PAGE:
Vanderbilt coach Kevin Stallings (pictured) says he's no expert on the makeup of Kentucky's team this year, but he has sensed one noticeable difference in this year's UK team compared to the Elight Eight team two years ago.
"John (Calipari) would be a lot better to ask than me (about the makeup), but it does not seem like he has to fight the team like he did two years ago," said Stallings. "There are fewer, or maybe no, cantankerous personalities. I felt like a couple of years ago there were guys he was fighting and guys fighting him. This team has bought in and is getting unbelievable results. It seems like they have great team chemistry and buy-in, but John would have to answer that. I am not an expert on their team."
Florida coach Billy Donovan had terrific team chemistry on his back-to-back national championship teams and praised UK's "disposition" earlier this season after the Wildcats beat his team by 20 points. He credited Calipari's coaching presence for having a lot to do with how the Cats play.
"I think they play the game the right way. They defend you and are very focused on making winning plays whether it is an offensive rebound, loose ball or (defensive) stop," the Florida coach said Monday on the Southeastern Conference coaches teleconference. "They are very focused."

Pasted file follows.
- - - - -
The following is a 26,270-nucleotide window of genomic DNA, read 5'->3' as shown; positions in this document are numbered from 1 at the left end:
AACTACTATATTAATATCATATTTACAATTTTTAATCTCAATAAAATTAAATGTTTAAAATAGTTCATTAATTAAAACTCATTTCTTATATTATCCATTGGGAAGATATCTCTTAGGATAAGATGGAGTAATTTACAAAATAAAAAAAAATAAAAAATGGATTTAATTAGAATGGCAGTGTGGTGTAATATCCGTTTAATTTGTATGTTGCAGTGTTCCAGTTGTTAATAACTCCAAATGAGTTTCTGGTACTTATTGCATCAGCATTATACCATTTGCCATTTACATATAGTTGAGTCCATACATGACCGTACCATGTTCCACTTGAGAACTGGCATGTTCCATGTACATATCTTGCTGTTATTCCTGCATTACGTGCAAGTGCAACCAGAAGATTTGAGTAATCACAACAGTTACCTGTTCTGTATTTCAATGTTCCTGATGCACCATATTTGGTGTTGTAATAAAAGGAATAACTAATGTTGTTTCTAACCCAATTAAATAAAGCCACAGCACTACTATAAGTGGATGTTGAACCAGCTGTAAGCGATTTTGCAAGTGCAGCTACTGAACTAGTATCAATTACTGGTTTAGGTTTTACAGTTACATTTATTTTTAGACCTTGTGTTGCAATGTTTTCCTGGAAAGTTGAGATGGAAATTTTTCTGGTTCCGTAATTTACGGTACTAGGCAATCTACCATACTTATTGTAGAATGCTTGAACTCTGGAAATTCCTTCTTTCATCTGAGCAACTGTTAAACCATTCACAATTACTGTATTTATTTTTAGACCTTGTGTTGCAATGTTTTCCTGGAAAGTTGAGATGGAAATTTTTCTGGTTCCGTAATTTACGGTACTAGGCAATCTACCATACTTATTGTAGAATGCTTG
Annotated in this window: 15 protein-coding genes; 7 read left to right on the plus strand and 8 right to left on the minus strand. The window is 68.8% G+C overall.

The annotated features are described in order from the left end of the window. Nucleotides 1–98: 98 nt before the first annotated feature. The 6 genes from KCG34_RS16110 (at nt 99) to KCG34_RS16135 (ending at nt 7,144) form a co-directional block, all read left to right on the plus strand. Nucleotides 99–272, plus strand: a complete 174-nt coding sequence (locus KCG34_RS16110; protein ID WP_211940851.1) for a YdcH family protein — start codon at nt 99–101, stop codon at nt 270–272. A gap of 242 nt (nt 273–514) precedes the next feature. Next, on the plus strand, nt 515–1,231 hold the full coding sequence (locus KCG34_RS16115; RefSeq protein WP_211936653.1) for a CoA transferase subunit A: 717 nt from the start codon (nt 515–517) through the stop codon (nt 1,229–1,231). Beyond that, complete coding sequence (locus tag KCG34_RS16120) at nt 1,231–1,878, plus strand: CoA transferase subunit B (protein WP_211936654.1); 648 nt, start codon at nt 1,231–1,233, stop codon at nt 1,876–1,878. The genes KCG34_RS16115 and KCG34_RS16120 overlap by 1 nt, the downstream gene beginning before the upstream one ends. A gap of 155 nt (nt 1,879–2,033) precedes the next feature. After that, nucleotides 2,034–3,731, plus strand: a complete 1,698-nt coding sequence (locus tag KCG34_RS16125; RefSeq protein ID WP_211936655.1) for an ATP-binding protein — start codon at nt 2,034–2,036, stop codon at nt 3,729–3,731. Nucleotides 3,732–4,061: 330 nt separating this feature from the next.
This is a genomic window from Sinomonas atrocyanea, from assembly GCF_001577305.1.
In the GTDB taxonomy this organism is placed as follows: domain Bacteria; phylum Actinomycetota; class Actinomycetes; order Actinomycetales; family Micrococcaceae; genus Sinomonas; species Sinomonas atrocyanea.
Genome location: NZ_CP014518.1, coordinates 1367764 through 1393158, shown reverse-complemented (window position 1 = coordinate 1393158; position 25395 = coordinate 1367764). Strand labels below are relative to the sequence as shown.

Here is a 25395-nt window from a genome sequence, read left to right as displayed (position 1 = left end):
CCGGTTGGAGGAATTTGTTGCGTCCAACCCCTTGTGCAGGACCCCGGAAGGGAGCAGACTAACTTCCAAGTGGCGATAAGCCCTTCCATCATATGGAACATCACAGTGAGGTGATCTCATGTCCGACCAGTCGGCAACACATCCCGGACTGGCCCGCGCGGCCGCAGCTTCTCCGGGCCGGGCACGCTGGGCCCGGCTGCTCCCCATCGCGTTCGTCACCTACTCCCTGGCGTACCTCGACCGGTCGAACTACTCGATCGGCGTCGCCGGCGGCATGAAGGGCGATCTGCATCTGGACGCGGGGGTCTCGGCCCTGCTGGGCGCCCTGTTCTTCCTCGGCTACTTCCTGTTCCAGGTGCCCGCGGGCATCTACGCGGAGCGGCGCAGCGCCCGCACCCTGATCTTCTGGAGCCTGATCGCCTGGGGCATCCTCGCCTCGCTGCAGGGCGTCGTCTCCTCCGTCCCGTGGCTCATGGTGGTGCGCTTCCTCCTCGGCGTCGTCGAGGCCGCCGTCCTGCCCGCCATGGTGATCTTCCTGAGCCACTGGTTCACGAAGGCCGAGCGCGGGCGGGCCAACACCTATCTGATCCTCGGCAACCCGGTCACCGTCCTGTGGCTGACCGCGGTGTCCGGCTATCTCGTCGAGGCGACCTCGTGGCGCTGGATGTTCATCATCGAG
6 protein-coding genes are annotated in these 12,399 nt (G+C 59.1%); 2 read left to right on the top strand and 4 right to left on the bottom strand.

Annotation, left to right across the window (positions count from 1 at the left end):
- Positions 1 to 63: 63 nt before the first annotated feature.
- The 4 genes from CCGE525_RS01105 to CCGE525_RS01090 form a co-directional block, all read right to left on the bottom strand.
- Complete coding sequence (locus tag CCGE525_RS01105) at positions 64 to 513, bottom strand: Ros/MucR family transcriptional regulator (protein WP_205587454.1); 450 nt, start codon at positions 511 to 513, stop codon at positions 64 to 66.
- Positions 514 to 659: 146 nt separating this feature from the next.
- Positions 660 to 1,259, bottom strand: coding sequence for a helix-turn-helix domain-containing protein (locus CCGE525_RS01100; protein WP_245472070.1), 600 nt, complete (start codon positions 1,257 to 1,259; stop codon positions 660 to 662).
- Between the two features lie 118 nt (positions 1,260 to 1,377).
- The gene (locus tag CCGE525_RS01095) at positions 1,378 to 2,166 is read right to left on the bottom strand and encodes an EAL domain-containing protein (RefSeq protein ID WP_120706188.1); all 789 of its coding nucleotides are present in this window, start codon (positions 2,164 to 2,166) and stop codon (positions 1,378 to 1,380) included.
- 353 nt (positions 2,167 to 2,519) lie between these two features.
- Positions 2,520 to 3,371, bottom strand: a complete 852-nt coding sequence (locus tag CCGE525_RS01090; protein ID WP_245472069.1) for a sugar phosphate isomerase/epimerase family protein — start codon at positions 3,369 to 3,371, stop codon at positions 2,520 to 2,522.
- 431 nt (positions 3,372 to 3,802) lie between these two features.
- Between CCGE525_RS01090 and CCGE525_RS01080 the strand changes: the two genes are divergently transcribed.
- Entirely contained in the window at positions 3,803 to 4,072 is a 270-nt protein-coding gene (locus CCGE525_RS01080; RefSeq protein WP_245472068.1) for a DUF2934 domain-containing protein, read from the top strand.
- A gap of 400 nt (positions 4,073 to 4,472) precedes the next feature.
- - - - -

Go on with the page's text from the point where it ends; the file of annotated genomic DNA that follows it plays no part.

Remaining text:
Calipari has noted how it's easier to have good team chemistry with "good guys" on the team and Donovan agreed. He also said coaches have to get young, talented players to understand winning and playing together impresses NBA personnel more than scoring.
"If guys focus on winning, a lot of things that the NBA guys look at help your team win in the end," Donovan said. "One thing that never has a lot to do with getting drafted high is points.That's one of the big misconceptions. Eighty percent of the NBA players fill a role. The least concerning statistic to a lot of people is points."